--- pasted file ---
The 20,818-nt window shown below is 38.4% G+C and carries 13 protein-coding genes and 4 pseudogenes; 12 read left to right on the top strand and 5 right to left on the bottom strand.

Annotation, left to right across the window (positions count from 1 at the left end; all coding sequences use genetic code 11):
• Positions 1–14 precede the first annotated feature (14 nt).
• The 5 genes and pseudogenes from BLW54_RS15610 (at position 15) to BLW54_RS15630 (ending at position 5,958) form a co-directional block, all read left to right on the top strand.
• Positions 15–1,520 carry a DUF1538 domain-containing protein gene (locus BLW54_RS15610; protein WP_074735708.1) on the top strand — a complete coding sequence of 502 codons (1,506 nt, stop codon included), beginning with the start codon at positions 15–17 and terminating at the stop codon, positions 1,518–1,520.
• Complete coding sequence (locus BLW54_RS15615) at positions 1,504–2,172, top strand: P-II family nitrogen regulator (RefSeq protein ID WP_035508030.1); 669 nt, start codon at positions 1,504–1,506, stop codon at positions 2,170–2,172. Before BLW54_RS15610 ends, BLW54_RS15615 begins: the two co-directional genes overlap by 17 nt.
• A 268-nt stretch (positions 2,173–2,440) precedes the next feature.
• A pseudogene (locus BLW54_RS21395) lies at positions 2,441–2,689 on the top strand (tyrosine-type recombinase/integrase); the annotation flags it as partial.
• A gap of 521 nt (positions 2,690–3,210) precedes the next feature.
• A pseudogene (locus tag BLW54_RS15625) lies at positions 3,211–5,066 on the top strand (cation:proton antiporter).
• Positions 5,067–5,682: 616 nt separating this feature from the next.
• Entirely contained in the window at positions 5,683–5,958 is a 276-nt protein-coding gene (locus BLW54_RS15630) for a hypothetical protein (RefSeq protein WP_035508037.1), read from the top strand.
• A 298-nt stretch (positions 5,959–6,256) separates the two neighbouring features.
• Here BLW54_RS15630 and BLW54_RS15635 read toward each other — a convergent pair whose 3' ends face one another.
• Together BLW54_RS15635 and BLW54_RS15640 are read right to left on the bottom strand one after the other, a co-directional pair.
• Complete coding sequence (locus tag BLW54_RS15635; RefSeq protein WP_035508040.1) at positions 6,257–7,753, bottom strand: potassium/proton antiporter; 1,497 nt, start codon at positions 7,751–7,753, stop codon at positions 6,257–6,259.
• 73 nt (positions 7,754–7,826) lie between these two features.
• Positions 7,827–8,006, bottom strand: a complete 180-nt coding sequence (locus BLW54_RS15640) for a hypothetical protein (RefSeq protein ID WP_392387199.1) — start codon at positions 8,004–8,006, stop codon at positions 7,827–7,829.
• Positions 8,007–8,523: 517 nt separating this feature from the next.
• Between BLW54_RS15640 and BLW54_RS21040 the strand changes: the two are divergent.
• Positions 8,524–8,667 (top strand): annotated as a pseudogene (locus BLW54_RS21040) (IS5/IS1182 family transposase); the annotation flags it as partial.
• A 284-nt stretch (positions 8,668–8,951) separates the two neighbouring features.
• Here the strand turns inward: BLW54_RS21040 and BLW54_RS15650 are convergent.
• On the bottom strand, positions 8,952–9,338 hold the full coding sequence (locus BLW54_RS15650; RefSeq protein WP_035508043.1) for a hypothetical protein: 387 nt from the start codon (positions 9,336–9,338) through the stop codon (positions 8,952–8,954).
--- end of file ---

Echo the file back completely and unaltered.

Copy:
The 20,818-nt window shown below is 38.4% G+C and carries 13 protein-coding genes and 4 pseudogenes; 12 read left to right on the top strand and 5 right to left on the bottom strand.

Annotation, left to right across the window (positions count from 1 at the left end; all coding sequences use genetic code 11):
• Positions 1–14 precede the first annotated feature (14 nt).
• The 5 genes and pseudogenes from BLW54_RS15610 (at position 15) to BLW54_RS15630 (ending at position 5,958) form a co-directional block, all read left to right on the top strand.
• Positions 15–1,520 carry a DUF1538 domain-containing protein gene (locus BLW54_RS15610; protein WP_074735708.1) on the top strand — a complete coding sequence of 502 codons (1,506 nt, stop codon included), beginning with the start codon at positions 15–17 and terminating at the stop codon, positions 1,518–1,520.
• Complete coding sequence (locus BLW54_RS15615) at positions 1,504–2,172, top strand: P-II family nitrogen regulator (RefSeq protein ID WP_035508030.1); 669 nt, start codon at positions 1,504–1,506, stop codon at positions 2,170–2,172. Before BLW54_RS15610 ends, BLW54_RS15615 begins: the two co-directional genes overlap by 17 nt.
• A 268-nt stretch (positions 2,173–2,440) precedes the next feature.
• A pseudogene (locus BLW54_RS21395) lies at positions 2,441–2,689 on the top strand (tyrosine-type recombinase/integrase); the annotation flags it as partial.
• A gap of 521 nt (positions 2,690–3,210) precedes the next feature.
• A pseudogene (locus tag BLW54_RS15625) lies at positions 3,211–5,066 on the top strand (cation:proton antiporter).
• Positions 5,067–5,682: 616 nt separating this feature from the next.
• Entirely contained in the window at positions 5,683–5,958 is a 276-nt protein-coding gene (locus BLW54_RS15630) for a hypothetical protein (RefSeq protein WP_035508037.1), read from the top strand.
• A 298-nt stretch (positions 5,959–6,256) separates the two neighbouring features.
• Here BLW54_RS15630 and BLW54_RS15635 read toward each other — a convergent pair whose 3' ends face one another.
• Together BLW54_RS15635 and BLW54_RS15640 are read right to left on the bottom strand one after the other, a co-directional pair.
• Complete coding sequence (locus tag BLW54_RS15635; RefSeq protein WP_035508040.1) at positions 6,257–7,753, bottom strand: potassium/proton antiporter; 1,497 nt, start codon at positions 7,751–7,753, stop codon at positions 6,257–6,259.
• 73 nt (positions 7,754–7,826) lie between these two features.
• Positions 7,827–8,006, bottom strand: a complete 180-nt coding sequence (locus BLW54_RS15640) for a hypothetical protein (RefSeq protein ID WP_392387199.1) — start codon at positions 8,004–8,006, stop codon at positions 7,827–7,829.
• Positions 8,007–8,523: 517 nt separating this feature from the next.
• Between BLW54_RS15640 and BLW54_RS21040 the strand changes: the two are divergent.
• Positions 8,524–8,667 (top strand): annotated as a pseudogene (locus BLW54_RS21040) (IS5/IS1182 family transposase); the annotation flags it as partial.
• A 284-nt stretch (positions 8,668–8,951) separates the two neighbouring features.
• Here the strand turns inward: BLW54_RS21040 and BLW54_RS15650 are convergent.
• On the bottom strand, positions 8,952–9,338 hold the full coding sequence (locus BLW54_RS15650; RefSeq protein WP_035508043.1) for a hypothetical protein: 387 nt from the start codon (positions 9,336–9,338) through the stop codon (positions 8,952–8,954).